This WP will extend the pathway characterisations developed in Project 4 by advancing a framework to integrate energy consumption analysis (including associated technologies) with natural capital considerations, and exemplify this framework with a specific case study to determine the minimum impact pathway. The research will draw on and be complementary to existing research and concepts from the engineering, environmental and biological science, geographical and economic communities.


Results from the pathway characterisations in WP4 will be used to investigate the implications of changes in energy efficiency and consumption patterns. These changes are likely to include: 1) electrification of transport, 2) changes of off gas grid heating from LPG and oil to decarbonised electricity heat pumps and biomass, 3) changing building standards, increasing insulation and emerging new technologies, 4) increased use of large ground and water source heat pumps, 5) increased district heating systems, 6) increased Combined Heat and Power (CHP) systems, 7) small scale distributed heat and power generation, 8) smart grids and smart adaptive control systems, 9) changing patterns of consumption associated with ICT, 10) changing equipment and plant to Low C and 11) changing farm energy use and production.

The impact of land use change, environmental disturbance on water catchments, habitats, public amenity and the economy will be evaluated for each consumption aspect and spatially attributed in the UK with regard to current energy demand patterns identified in UKERC Phase 2 research. Finally a value will be assigned based upon the natural capital metrics defined in Project 1. The work will build up previous projects on each aspect of consumption pattern change (e.g. UK Transport Carbon Model from UKERC, ETI Economics of Plug-in vehicles, UKERC Phase 2: Energy Use in buildings, industry, transport, and electrification of heat, etc.)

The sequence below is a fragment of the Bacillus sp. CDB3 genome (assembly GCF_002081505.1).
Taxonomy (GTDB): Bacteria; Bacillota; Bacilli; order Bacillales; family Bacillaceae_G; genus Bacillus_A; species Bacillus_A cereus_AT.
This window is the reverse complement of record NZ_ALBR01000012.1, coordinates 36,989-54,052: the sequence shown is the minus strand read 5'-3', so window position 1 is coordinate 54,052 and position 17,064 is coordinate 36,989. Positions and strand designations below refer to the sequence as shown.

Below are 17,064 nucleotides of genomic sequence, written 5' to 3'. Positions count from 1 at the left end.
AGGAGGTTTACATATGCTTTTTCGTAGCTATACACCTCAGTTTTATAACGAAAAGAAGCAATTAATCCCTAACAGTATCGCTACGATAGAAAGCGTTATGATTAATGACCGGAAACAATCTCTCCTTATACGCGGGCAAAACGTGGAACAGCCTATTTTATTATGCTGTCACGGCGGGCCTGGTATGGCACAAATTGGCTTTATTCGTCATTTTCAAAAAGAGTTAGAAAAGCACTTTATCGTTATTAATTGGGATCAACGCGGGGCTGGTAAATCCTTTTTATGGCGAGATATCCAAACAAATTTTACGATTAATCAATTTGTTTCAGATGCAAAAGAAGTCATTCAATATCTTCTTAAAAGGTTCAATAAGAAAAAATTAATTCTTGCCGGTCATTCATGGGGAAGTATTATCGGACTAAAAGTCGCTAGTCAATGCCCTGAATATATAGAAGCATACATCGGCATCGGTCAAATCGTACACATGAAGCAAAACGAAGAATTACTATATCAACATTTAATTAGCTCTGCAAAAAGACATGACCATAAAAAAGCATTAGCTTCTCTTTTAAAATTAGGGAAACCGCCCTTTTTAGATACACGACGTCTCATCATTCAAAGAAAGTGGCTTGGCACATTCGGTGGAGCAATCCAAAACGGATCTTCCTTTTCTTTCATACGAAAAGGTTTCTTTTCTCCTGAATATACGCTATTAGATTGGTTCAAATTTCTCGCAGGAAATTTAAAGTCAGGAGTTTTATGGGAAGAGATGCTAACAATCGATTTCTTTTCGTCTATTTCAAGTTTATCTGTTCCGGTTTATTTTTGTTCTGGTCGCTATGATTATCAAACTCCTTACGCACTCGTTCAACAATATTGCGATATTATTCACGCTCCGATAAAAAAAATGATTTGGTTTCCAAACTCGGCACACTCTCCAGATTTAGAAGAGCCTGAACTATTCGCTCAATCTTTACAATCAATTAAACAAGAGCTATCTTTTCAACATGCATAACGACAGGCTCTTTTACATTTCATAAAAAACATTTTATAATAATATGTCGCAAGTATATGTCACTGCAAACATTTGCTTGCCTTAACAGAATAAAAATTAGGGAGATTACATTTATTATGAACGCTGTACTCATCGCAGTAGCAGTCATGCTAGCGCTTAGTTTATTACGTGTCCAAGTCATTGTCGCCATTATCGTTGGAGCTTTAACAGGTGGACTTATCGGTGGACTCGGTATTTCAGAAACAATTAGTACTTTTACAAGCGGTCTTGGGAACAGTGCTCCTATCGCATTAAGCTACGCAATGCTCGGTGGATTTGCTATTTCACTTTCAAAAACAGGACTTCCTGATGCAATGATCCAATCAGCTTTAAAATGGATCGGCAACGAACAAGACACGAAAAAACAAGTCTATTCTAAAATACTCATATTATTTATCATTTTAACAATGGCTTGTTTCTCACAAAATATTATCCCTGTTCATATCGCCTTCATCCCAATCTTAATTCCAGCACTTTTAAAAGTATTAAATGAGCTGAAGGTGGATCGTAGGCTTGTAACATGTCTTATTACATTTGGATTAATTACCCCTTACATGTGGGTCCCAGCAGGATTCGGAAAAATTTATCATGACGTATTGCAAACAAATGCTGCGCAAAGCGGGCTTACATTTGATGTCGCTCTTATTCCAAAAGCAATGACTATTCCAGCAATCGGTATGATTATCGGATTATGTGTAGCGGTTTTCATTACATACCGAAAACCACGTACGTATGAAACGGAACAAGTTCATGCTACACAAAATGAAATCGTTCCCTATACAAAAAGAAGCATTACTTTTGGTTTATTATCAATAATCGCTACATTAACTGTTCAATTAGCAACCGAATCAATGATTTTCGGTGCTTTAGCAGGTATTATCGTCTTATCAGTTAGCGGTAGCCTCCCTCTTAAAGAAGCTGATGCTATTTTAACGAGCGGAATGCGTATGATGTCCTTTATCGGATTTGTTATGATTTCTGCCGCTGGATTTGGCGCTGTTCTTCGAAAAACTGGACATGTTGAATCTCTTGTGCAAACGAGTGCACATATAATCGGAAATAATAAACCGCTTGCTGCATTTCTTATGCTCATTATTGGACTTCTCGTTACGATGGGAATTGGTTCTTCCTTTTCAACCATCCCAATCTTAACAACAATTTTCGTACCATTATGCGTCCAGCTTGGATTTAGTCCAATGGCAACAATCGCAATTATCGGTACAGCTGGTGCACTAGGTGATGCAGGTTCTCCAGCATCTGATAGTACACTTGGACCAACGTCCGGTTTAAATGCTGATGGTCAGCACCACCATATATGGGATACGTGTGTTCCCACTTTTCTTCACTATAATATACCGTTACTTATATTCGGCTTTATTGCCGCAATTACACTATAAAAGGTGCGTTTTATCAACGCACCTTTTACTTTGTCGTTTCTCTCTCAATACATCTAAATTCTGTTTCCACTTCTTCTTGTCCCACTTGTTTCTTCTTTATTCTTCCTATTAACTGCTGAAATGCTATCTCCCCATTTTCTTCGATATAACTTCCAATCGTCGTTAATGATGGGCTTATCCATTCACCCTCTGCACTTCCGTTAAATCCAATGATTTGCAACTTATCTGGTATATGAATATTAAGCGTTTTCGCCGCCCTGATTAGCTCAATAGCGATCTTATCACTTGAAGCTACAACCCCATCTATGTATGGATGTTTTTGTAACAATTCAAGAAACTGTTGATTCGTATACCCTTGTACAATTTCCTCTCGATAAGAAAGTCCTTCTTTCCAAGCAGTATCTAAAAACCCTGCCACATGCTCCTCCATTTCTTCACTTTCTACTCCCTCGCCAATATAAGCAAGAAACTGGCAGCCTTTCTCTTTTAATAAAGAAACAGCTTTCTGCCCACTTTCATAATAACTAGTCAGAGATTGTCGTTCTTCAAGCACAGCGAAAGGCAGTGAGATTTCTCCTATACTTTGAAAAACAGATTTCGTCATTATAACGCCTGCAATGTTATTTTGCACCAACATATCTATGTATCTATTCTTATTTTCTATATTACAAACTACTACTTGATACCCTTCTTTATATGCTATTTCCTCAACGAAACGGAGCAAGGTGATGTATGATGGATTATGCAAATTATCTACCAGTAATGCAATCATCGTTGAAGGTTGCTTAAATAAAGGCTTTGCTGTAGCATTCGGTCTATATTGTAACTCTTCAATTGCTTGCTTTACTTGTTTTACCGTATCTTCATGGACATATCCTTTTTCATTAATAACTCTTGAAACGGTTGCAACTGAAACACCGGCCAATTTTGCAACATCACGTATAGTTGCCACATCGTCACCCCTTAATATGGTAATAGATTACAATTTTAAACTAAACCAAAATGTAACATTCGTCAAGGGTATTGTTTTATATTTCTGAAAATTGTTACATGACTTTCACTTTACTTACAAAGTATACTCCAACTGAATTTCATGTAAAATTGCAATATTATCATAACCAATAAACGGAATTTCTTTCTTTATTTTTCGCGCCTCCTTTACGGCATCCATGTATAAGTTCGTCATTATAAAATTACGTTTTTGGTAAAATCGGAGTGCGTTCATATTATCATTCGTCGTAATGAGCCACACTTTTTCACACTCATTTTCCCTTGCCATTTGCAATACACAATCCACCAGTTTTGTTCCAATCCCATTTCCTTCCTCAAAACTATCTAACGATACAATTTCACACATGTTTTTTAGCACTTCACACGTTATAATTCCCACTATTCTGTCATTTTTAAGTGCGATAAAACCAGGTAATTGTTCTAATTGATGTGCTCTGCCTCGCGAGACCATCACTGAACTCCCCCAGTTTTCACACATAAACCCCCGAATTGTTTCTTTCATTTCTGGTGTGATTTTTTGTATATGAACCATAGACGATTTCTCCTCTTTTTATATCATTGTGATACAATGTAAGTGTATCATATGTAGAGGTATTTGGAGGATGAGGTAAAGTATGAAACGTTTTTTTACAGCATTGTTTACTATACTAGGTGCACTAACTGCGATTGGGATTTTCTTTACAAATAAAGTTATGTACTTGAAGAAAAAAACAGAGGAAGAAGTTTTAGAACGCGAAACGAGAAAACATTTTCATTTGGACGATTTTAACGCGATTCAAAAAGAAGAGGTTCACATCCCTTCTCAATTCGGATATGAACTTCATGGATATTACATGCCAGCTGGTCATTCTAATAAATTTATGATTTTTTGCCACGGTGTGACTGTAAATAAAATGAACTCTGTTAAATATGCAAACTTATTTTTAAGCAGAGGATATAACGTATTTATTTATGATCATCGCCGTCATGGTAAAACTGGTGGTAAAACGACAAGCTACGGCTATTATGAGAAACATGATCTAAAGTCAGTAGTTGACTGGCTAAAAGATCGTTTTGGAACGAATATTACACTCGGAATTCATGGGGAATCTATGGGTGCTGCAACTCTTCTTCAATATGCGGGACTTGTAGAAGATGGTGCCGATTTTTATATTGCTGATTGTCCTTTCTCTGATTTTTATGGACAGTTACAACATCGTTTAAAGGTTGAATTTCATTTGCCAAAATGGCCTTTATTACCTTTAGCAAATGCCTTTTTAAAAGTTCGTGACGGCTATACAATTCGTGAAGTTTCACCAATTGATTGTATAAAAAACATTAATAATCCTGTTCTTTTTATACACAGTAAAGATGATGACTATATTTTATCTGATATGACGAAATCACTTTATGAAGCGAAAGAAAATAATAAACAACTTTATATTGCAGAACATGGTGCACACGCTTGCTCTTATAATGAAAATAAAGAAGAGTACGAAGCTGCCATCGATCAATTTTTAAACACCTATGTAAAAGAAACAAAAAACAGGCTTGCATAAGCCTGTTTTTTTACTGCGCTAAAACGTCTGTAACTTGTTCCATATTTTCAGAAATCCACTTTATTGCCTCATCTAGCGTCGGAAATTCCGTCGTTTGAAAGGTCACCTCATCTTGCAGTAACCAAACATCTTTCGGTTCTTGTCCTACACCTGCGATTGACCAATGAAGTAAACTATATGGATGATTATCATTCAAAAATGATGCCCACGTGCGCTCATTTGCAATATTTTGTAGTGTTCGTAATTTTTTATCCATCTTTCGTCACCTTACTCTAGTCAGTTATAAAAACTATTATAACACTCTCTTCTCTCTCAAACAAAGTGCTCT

The final phase of Project 7 will be to apply the findings to a case study quantifying the impact on natural capital of the implementation of low carbon energy pathways to NE Scotland (Grampian and Tayside). This will study the urban environment of Aberdeen and Dundee as well as the varied rural area which encompasses some of the best agricultural land in the UK as well as extensive forestry, upland pasture, peatlands and mountainous terrain. The urban component will draw on the experience in Aberdeen of the installation of external insulation on social housing (including high rise flats) and the district heating. The transport component will draw on recent UKERC and ETI studies on the electrification of transport and the study and implementation of the Aberdeen-Peterhead hydrogen corridor. Issues related to the impacts of transport electrification will be further examined through an associated PhD studentship. The impact of power generation will look at the Peterhead CCS project, the current onshore and proposed offshore wind farms and the plethora of small wind and solar generation in the rural areas. For rural areas the change of heating from LPG and oil to biomass and heat pumps and the land use change and disturbance associated with this will be evaluated. Finally the impact of rural hi-speed internet on natural capital will be evaluated drawing on the experience of the University of Aberdeen Dot-Rural project.


The outputs from the WP will inform the economic assessments in Projects 11, 12 & 13.